Intracranial imaging findings of SIH include brain sagging, pachymeningeal enhancement, venous engorgement, enlarged pituitary and subdural collections, with or without hemorrhage from stretching of bridging veins [3]. Spinal imaging may reveal distended epidural veins, epidural fluid collections, abnormal nerve root visualization, and meningeal diverticula. CSF leakage site may be detected with either CT or MRI myelography, both of which involve injection of contrast into the epidural space to look for contrast extravasations [3]. Treatment options range from conservative measures such as bed rest, hydration and caffeine to epidural blood patch, epidural fibrin patch, and targeted blood/fibrin patch. These measures are curative in about 75 % of cases [3]. In refractory cases, surgery with meningeal suturing or epidural packing may be attempted. Intrathecal saline injection to restore CSF volume until leak is repaired may be warranted in cases of depressed mental status [1]. However, there are no consensus guidelines on surgical intervention for subdural collections [3].

Spontaneous intracranial hypotension (SIH) is an uncommon but often serious illness that may result in diverse clinical presentations. Unique imaging findings, including brain sagging, subdural collections, and pachymeningeal enhancement should raise concern for the presence of SIH. The use of Trendelenburg positioning for greater than 24 h to assess improvement may be used in evaluation of such cases. When the concern for SIH is high, prompt CT or MRI myelography should be used to confirm diagnosis and guide treatment. A variety of treatment options exist and may provide definitive cure.

Notes

Acknowledgments

AC Berry is the article guarantor. No financial support was obtained for the project. No financial grant was obtained. None of the authors listed received any financial support or services or any other contributions for their work. All patient identifiers have been removed.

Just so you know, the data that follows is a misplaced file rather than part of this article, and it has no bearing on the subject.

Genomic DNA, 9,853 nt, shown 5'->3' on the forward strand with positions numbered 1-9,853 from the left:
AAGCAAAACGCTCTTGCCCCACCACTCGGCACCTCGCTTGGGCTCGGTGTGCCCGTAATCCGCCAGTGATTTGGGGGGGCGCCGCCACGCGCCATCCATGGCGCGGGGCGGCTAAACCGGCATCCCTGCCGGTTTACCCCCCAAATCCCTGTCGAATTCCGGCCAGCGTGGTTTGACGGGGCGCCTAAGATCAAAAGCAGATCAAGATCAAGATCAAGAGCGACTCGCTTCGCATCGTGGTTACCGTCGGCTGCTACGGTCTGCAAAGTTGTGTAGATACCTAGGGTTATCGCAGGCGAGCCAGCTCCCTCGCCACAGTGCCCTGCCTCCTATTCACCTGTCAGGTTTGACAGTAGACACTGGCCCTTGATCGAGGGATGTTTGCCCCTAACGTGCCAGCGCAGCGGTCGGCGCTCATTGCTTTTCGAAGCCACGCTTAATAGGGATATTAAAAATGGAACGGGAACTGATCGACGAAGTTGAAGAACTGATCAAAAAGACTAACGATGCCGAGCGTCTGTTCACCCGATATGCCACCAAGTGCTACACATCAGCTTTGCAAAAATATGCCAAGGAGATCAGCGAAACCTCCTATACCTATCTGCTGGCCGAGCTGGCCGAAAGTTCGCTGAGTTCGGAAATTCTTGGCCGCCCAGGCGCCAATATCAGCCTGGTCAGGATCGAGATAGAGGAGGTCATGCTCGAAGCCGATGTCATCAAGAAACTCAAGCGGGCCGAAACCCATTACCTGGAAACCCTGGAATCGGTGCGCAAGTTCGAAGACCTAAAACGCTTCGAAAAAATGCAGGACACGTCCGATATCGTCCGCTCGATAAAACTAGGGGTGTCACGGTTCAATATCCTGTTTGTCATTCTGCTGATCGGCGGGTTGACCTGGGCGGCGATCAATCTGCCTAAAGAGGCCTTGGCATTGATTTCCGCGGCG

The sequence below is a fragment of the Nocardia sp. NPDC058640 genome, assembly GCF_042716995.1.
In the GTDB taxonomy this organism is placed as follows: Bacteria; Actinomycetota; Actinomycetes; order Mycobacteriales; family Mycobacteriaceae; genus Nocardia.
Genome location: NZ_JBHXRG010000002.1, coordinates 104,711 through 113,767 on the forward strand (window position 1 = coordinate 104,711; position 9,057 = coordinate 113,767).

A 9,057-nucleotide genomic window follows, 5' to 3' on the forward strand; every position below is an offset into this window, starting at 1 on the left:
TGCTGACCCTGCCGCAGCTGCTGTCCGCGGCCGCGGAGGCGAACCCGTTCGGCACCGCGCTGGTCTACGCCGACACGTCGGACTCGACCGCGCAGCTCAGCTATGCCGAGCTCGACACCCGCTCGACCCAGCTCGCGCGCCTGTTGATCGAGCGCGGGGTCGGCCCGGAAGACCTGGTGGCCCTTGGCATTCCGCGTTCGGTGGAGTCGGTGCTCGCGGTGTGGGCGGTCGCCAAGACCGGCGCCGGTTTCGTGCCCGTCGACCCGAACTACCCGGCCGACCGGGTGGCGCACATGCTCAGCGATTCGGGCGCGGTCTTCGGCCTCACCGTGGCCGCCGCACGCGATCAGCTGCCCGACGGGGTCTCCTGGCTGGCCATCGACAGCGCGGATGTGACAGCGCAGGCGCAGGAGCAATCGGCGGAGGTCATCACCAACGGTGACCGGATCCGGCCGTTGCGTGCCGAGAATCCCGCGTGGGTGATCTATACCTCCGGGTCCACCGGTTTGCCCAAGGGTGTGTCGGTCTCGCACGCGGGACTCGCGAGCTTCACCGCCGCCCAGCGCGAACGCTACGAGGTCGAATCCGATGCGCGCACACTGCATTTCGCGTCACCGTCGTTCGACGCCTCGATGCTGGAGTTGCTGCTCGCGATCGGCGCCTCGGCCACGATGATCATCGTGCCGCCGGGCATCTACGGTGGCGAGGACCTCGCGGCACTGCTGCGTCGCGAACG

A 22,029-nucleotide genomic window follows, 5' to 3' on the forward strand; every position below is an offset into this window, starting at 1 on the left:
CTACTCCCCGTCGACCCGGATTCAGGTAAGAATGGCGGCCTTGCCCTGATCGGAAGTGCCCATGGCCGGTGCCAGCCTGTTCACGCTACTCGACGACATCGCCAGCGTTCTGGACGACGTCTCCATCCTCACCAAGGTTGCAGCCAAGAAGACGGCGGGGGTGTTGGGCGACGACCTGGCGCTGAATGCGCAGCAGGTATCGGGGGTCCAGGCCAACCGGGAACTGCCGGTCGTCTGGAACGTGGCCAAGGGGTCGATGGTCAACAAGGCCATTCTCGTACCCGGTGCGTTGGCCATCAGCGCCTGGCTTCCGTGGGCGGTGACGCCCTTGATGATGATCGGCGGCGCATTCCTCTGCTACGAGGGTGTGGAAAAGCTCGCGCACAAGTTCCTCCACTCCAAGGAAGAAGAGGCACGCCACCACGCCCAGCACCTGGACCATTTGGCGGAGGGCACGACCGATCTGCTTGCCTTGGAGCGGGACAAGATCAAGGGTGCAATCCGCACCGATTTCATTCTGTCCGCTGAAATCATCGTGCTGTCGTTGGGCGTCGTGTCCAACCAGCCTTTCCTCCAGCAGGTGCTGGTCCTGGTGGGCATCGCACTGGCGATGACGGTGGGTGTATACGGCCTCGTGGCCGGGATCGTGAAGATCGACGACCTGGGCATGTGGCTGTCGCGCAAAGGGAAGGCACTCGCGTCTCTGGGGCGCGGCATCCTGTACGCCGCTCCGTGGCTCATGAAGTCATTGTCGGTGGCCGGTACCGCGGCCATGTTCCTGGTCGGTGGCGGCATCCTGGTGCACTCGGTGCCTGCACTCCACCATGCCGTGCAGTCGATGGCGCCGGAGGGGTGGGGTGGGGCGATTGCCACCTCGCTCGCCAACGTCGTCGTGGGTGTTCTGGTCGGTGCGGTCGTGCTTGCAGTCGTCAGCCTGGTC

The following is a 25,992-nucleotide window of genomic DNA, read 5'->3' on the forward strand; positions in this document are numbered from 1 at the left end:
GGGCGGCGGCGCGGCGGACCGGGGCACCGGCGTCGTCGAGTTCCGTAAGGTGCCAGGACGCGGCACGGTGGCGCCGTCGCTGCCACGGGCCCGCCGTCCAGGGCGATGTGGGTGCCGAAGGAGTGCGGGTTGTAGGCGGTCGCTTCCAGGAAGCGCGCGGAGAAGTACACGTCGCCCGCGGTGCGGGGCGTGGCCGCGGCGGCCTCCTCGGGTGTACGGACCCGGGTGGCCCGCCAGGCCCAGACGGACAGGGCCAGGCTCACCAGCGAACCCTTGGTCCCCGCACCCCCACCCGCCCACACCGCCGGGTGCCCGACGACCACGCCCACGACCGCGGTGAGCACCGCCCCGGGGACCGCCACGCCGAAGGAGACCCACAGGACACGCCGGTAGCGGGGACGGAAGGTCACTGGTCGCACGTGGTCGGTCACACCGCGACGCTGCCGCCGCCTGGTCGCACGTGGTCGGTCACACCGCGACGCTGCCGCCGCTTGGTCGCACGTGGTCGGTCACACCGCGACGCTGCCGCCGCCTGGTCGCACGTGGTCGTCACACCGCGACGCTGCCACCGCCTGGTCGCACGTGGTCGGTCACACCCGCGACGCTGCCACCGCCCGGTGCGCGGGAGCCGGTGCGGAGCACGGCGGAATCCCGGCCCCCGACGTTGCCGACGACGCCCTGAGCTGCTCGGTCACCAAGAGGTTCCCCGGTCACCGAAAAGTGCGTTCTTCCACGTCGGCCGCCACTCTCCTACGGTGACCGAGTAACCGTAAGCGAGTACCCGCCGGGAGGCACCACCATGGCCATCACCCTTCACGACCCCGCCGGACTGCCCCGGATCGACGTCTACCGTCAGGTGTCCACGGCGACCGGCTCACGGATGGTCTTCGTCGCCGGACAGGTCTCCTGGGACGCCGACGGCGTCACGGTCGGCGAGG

Compliance with ethical standards

Conflict of interest

The authors declare that they have no conflict of interest.

Statement of human and animal rights

All procedures performed in studies involving human participants were in accordance with the ethical standards of the institutional or national research committee and with the 1964 Helsinki declaration and its later amendments or comparable ethical standards. This article does not contain any studies with animals performed by any of the authors.

Informed consent

As with all case reports from my institution, waiver of informed consent was granted by the IRB.

References

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    Urbach H (2014) Intracranial hypotension: clinical presentation, imaging findings, and imaging-guided therapy. Curr Opin Neurol 27(4):414–424CrossRefPubMedGoogle Scholar
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    Williams EC et al (2014) Spontaneous intracranial hypotension: presentation, diagnosis, and treatment. Anesthesiology 121(6):1327–1333CrossRefPubMedGoogle Scholar

Copyright information

© SIMI 2016

Authors and Affiliations

  • Anita Tipirneni
    • 1
  • Nirav H. Shah
    • 1
  • Kunakorn Atchaneeyasakul
    • 1
  • Andrew C. Berry
    • 2
  • David J. Adams
    • 1
  1. 1.Department of NeurologyUniversity of Miami School of Medicine, Jackson Memorial HospitalMiamiUSA
  2. 2.Department of MedicineUniversity of South AlabamaMobileUSA